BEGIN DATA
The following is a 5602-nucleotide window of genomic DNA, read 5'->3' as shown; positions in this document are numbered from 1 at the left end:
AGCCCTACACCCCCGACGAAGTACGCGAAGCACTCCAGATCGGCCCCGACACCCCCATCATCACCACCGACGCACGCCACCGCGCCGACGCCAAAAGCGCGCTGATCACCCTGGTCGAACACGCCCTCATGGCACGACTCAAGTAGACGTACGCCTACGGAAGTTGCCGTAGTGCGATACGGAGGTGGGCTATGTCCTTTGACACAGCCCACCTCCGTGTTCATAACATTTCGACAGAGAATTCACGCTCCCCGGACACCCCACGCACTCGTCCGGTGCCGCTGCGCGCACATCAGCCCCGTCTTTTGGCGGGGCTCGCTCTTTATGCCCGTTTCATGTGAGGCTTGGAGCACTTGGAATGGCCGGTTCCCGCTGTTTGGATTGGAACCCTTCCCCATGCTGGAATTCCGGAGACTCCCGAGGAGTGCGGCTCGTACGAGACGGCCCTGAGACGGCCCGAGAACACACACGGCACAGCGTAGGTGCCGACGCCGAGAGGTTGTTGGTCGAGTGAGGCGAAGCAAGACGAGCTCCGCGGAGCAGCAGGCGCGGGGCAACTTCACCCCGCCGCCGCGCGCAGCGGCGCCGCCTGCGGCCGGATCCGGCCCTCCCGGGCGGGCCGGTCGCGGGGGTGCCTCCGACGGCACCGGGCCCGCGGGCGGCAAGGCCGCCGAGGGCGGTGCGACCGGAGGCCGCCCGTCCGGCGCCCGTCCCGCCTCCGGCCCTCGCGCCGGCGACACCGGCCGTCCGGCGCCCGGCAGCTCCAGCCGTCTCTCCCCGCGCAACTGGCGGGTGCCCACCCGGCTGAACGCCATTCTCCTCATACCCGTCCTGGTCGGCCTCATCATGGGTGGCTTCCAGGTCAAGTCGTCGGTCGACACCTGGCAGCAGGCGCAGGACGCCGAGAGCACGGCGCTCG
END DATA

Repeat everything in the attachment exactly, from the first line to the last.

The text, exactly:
The following is a 5602-nucleotide window of genomic DNA, read 5'->3' as shown; positions in this document are numbered from 1 at the left end:
AGCCCTACACCCCCGACGAAGTACGCGAAGCACTCCAGATCGGCCCCGACACCCCCATCATCACCACCGACGCACGCCACCGCGCCGACGCCAAAAGCGCGCTGATCACCCTGGTCGAACACGCCCTCATGGCACGACTCAAGTAGACGTACGCCTACGGAAGTTGCCGTAGTGCGATACGGAGGTGGGCTATGTCCTTTGACACAGCCCACCTCCGTGTTCATAACATTTCGACAGAGAATTCACGCTCCCCGGACACCCCACGCACTCGTCCGGTGCCGCTGCGCGCACATCAGCCCCGTCTTTTGGCGGGGCTCGCTCTTTATGCCCGTTTCATGTGAGGCTTGGAGCACTTGGAATGGCCGGTTCCCGCTGTTTGGATTGGAACCCTTCCCCATGCTGGAATTCCGGAGACTCCCGAGGAGTGCGGCTCGTACGAGACGGCCCTGAGACGGCCCGAGAACACACACGGCACAGCGTAGGTGCCGACGCCGAGAGGTTGTTGGTCGAGTGAGGCGAAGCAAGACGAGCTCCGCGGAGCAGCAGGCGCGGGGCAACTTCACCCCGCCGCCGCGCGCAGCGGCGCCGCCTGCGGCCGGATCCGGCCCTCCCGGGCGGGCCGGTCGCGGGGGTGCCTCCGACGGCACCGGGCCCGCGGGCGGCAAGGCCGCCGAGGGCGGTGCGACCGGAGGCCGCCCGTCCGGCGCCCGTCCCGCCTCCGGCCCTCGCGCCGGCGACACCGGCCGTCCGGCGCCCGGCAGCTCCAGCCGTCTCTCCCCGCGCAACTGGCGGGTGCCCACCCGGCTGAACGCCATTCTCCTCATACCCGTCCTGGTCGGCCTCATCATGGGTGGCTTCCAGGTCAAGTCGTCGGTCGACACCTGGCAGCAGGCGCAGGACGCCGAGAGCACGGCGCTCG